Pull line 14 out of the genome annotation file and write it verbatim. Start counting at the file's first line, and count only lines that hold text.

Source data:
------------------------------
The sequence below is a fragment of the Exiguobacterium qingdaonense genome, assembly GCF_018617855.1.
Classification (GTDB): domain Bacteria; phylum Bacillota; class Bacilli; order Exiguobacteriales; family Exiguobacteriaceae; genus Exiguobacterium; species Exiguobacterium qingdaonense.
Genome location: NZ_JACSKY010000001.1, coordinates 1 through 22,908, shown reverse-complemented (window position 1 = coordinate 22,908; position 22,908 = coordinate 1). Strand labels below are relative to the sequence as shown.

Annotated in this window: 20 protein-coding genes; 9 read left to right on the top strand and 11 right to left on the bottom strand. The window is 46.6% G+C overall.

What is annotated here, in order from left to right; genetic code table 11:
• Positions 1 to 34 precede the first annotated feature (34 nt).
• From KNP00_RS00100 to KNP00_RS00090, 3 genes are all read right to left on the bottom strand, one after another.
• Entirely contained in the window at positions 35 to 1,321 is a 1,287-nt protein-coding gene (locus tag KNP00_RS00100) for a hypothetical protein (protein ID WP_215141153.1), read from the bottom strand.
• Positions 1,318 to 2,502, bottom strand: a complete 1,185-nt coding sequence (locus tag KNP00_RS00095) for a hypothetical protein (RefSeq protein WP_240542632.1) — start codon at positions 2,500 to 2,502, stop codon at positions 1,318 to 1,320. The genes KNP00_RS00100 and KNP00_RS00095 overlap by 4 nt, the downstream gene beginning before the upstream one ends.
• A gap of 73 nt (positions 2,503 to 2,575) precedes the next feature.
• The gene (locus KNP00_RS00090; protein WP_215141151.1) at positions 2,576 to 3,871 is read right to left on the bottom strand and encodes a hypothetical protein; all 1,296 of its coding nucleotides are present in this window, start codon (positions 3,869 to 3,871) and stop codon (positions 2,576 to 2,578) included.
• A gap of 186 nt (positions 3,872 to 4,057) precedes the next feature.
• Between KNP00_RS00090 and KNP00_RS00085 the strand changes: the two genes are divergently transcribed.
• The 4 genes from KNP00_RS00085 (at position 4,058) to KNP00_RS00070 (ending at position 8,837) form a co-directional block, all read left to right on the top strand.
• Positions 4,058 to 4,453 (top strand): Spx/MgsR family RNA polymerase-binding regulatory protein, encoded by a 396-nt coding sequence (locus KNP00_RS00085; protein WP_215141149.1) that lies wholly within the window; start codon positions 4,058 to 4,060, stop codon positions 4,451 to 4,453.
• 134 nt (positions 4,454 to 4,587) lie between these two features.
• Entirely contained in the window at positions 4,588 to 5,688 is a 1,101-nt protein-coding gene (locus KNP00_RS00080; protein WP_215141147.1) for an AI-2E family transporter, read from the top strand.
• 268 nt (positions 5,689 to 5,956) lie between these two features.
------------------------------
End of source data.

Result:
• The 4 genes from KNP00_RS00085 (at position 4,058) to KNP00_RS00070 (ending at position 8,837) form a co-directional block, all read left to right on the top strand.